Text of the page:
How Social Media Activism is Helping #EndSARS

Tech is the new activist tool

Key Takeaways

  • Through the power of social media, the #EndSARS movement (a social movement and series of mass protests against police brutality in Nigeria) has garnered international interest in an often overlooked part of the Global South.
  • The youth are the key players in the social media-based activism and their internet savvy is on pace to shift the possibilities for movement building.
  • Social media has long been a force for community organizing for causes under historically repressive governmental regimes.
A woman wearing an "END SARS" protective face mask speaks with the police outside the Nigerian Consulate during a demonstration on October 21, 2020 in London, England.
Leon Neal / Getty Images 

Social media has become the dominating tool for activists, and the explosive international intrigue around the Nigeria-based #EndSARS movement illustrates that its ability to connect international audiences is as salient as its capacity to activate domestic interests. SARS stands for, in this case, Nigeria's secret police, the now-dissolved Special Anti-Robbery Squad.

The #EndSARS movement is a youth-led resistance to SARS, which has been accused by citizens of engaging in extrajudicial abuses including theft, assault, rape, torture, and murder.

Originally started in 2017, it gained international recognition on Oct. 3 after a video captured SARS officials killing a man in Nigeria’s Delta state region, sparking tens of thousands of protestors to act. Social media has been the tool used by protesters during subsequent deadly clashes with police officials as legacy media outlets fumble their commitments.   

"The traditional media, the TV stations and radio stations here, are biased. They show you what wasn’t actually going on. With social media, we were able to show what was going on with the movement in the country and the abuses," 22-year-old Nigerian activist Ndochukwu Arum, who declined to give his last name, said in an interview with Lifewire.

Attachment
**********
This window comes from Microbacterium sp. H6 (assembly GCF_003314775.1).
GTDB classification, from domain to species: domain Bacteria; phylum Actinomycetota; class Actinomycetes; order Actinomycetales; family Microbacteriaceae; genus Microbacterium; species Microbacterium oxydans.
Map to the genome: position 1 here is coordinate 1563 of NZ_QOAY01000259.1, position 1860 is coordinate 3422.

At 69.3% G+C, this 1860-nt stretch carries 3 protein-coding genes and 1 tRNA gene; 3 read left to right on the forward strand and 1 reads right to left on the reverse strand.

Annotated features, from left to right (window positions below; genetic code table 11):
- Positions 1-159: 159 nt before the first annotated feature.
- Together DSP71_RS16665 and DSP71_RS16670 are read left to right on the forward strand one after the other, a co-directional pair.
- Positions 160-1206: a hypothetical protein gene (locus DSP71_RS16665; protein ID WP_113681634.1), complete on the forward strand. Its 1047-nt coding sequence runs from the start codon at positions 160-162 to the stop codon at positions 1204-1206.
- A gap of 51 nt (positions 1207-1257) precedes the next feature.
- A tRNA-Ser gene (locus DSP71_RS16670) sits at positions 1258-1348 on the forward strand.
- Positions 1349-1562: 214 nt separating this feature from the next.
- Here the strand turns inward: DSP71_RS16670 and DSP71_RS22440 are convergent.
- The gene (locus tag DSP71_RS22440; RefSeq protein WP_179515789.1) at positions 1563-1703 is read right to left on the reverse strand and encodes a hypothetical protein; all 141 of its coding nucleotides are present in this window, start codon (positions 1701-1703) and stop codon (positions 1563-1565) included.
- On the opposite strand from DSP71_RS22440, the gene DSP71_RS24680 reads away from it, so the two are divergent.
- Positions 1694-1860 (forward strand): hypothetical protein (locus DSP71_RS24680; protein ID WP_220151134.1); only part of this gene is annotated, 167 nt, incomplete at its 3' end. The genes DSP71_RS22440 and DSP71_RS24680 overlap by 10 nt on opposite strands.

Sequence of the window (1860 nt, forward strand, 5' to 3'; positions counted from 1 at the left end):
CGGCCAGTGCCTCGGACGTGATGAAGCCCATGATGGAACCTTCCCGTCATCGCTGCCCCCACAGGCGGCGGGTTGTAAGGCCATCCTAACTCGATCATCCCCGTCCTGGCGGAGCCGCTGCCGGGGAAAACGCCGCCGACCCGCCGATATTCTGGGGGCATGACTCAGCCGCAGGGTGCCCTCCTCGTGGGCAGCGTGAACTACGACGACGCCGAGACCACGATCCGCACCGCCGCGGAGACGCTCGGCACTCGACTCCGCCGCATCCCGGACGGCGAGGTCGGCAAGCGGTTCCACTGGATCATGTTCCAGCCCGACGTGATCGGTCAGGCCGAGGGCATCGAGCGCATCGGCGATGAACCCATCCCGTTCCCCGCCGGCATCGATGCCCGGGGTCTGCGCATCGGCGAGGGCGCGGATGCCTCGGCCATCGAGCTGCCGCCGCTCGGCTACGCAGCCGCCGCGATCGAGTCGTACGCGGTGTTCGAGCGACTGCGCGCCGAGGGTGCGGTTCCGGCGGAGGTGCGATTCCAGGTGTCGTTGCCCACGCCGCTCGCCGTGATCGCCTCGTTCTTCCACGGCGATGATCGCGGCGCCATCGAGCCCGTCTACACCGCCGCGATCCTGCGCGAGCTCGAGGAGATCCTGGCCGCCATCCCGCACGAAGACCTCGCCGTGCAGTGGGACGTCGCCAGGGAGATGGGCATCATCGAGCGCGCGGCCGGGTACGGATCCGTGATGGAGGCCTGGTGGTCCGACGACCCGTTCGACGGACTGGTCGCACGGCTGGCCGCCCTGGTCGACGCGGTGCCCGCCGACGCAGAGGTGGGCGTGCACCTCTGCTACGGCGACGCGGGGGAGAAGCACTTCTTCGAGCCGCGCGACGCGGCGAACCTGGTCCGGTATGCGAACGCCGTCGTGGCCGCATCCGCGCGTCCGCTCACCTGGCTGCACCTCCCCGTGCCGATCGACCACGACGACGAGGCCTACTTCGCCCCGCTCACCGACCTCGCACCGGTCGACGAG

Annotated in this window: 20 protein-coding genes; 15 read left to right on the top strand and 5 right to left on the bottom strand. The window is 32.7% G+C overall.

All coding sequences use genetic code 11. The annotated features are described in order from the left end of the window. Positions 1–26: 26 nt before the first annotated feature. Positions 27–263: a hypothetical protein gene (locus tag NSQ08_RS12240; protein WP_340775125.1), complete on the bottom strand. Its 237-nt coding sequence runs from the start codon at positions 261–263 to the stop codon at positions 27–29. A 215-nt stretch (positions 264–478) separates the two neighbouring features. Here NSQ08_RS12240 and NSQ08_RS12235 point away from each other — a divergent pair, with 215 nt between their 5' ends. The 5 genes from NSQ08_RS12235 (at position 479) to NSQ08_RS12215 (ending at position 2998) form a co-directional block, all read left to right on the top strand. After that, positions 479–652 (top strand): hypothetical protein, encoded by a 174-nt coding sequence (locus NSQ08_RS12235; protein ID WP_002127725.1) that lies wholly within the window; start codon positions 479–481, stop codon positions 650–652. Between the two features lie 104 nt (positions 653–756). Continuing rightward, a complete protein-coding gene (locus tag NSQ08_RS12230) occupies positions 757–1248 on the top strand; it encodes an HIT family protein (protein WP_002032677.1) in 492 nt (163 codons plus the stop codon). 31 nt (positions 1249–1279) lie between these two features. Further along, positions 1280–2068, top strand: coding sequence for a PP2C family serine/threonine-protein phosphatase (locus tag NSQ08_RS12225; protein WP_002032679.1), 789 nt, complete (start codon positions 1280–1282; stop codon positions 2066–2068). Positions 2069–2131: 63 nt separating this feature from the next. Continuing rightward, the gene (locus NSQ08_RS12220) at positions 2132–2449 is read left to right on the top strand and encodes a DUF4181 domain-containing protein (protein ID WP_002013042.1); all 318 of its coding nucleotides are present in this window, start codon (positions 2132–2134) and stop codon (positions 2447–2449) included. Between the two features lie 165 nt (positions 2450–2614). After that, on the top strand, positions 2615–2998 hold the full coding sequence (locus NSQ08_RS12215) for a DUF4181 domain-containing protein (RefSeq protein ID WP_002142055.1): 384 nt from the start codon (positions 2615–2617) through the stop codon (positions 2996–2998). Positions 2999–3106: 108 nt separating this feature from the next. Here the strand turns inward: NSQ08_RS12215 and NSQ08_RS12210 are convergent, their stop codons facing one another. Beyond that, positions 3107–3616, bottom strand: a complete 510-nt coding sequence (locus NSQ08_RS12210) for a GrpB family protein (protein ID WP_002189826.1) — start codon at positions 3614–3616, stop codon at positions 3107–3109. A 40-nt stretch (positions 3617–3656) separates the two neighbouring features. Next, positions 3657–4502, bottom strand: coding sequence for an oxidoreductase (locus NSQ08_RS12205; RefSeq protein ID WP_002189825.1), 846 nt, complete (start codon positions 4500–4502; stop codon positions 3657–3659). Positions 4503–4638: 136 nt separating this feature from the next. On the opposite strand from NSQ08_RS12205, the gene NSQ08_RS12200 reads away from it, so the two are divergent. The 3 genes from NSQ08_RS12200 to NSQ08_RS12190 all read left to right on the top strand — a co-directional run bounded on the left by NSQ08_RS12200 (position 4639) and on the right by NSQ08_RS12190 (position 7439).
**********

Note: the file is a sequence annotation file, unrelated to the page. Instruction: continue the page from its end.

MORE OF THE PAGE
"Before, if people overseas want to see what’s going on, they would check the TV stations with their own satellites and see what the government wants them to see."

Laying the Groundwork for Social Media Activism

Media corruption is commonplace in Nigeria where brown-envelope journalism (the act of providing payment, often in a brown envelope, to select journalists to publish positive stories or kill negative stories) persists. This silencing of dissent and shady journalistic ethics causes younger audiences to search for the kind of authenticity often found on social media. 

Aside from journalistic bribery, radio and television stations in Nigeria are under a directive to promote the state per its broadcast regulatory body. 

Demonstrators at the candlelight procession to remember victims of SARS and those assaulted by Nigeria Police gather at Trafalgar Square on October 18, 2020 in London, England.
Joseph Okpako / Getty Images 

In the midst of the #EndSARS movement, the National Broadcasting Commission released new guidelines to curtail the publishing of negative material, saying sources that "embarrass individuals, organizations, government, or cause disaffection" should be restrained.

The directive suggests broadcasts "have a duty to promote the corporate existence of Nigeria and the socio-economic well-being of the Nigerian State."